How big data creates false confidence. That’s a doozy of a headline, especially with all the press about how magical and glorious and wonderful big data is. Sure, we may have a hard time parsing any usable information out of that data sometimes because there is just so much of it, but still, the truth is out there buried in the data, no? Nautilus has a great blog entry this week about the assumptions we make about big data, a term that can’t even really be defined. We just know that the data sets are huge and they have patterns buried into them if we can just find them. So if we do find them, they must be valuable, and right. That can create a false sense of security, so always remember what Samuel Clemens said: “there’s lies, damn lies, and then there’s statistics.” The same holds true for big data.
How do leaders create and use networks? Back in 2007 Harvard Business Review answered that question and it’s a good one for a refresher. The good meat in this article is around how to be successful at strategic networking, an area that consumes so much energy and the risk around getting bogged down in operational networking.
strategy+business gives a great overview of the current business climate in Africa, highlighting the need for companies to understand the local context in order to be successful. Africa is home of seven of the world’s megacities and the World Bank expects consumer spending to be US $2.2 trillion by 2030, but the continent is made up of 54 separate sovereign states that cover a vast range of cultures, languages, and people. Along with that is this article from Quartz about how megacities are the world’s dominant, enduring structures.
As well, strategy+business put together a compendium of twenty questions for business leaders and some hints at answer to those questions, ranging from “how do we win” to “what is honorable.” My favorite? “What the hell is leadership.”
Fortune has an article this week about the 21st century corporations and our new business model. To quote “Imagine an economy without friction—a new world in which labor, information, and money move easily, cheaply, and almost instantly.” Along with that is the concept that you might be aware of – that the assets of most corporations in today’s day and age are the employees themselves. The 21st-century corporation will be based more and more on the work of knowledge workers and ideas-based business across all sectors. That has and will continue to lead to barriers to entry coming down.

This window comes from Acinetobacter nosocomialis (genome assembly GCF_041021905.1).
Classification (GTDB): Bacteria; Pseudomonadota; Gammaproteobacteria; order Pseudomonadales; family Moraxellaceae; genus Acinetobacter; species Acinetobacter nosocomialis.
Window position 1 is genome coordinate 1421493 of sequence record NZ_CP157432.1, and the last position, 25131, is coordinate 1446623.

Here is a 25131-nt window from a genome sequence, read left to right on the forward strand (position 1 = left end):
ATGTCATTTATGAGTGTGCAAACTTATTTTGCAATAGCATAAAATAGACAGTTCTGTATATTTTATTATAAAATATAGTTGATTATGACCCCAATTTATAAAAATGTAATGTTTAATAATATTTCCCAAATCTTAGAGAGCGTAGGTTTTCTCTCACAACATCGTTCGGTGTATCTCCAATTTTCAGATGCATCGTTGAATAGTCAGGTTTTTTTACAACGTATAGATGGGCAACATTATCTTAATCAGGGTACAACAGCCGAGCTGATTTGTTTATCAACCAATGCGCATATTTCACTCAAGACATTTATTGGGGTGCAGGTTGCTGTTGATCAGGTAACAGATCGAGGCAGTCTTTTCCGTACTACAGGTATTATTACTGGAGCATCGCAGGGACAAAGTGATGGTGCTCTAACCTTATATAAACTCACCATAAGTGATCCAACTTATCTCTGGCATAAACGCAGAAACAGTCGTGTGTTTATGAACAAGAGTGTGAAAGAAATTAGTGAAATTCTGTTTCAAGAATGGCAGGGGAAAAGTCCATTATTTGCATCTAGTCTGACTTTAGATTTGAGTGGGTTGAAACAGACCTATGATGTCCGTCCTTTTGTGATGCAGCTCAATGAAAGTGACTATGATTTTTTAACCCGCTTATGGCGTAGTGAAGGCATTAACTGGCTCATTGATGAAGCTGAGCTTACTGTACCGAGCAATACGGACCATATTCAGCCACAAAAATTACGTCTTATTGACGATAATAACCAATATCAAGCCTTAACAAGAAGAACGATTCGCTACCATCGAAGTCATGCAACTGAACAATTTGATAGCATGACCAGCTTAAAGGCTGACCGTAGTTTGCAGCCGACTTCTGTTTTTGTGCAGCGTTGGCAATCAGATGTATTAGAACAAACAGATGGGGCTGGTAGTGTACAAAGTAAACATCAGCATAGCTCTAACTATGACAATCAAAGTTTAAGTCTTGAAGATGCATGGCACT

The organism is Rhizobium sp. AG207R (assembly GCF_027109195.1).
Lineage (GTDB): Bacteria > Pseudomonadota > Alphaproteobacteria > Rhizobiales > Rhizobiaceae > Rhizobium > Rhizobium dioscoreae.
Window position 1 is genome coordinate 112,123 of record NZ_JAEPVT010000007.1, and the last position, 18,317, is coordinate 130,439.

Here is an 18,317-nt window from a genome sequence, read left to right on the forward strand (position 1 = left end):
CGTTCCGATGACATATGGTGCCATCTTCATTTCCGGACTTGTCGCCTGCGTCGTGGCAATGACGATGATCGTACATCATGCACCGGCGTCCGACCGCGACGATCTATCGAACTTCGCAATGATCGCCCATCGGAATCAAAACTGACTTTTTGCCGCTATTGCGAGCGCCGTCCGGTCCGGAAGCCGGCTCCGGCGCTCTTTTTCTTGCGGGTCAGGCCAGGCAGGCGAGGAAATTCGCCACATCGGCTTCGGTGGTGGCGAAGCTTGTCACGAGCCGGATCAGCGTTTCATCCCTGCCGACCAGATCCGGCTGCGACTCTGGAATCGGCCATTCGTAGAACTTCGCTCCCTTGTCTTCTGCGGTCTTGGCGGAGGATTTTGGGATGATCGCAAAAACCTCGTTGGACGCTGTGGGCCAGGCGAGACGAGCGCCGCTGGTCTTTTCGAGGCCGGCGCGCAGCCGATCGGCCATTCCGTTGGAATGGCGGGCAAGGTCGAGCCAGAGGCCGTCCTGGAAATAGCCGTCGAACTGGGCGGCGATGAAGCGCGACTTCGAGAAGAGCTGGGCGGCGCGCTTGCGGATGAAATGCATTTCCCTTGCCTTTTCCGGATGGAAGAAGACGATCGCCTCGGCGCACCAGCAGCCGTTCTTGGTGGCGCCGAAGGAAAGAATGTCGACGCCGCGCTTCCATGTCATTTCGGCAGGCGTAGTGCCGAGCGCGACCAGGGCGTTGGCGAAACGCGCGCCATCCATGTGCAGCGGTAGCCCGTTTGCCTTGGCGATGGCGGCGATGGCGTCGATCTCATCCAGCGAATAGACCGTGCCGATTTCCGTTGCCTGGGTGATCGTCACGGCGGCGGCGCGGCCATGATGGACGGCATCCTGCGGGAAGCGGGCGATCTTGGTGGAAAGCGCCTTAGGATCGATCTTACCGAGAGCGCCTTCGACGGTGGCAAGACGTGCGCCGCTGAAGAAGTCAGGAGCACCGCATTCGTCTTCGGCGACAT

One of the top ten leadership stories Fast Company published last year was about how Michael Grothaus gave up refined sugar and how it affected his brain. I’ve done this a number of times before but haven’t been able to maintain it yet, but I’ve noticed the same issues he highlighted in his article: when refined sugar is in my diet, I’m crankier, I’ll make rash decisions, and I just feel stupider when I do, or at least not as clear headed as when I’m not ingesting it. The detox isn’t much fun, but it’s a good read and something to consider, especially once you experience the veil of refined sugar lifting.
How good are we at employee recognition? No, really, how good are we? Have you paid attention to your own employee recognition program? Is it a passive part of culture or is it something you are actively engaged in? Well, for your consideration are a couple of articles: first, one about the top ten reasons why companies fail at employee recognition and then another on why managers fail in this area. While you are looking at that, take a moment to look at the 2012-2013 Towers Watson paper on balancing employer and employee priorities.
We all believe we know how a successful business must be run, what rules it must adhere to. Even as we look at all the startups out there, all the corporate giants, even mom and pop shops, we all end up falling into the same rules, the same structure either from day one or when we hit certain milestones. Semco Partners didn’t. When he founded it, Ricardo Semler asked the simple question of what happens when you take away all of what expect (“the rules”) and just let people work. Watch his TED talk to learn what did.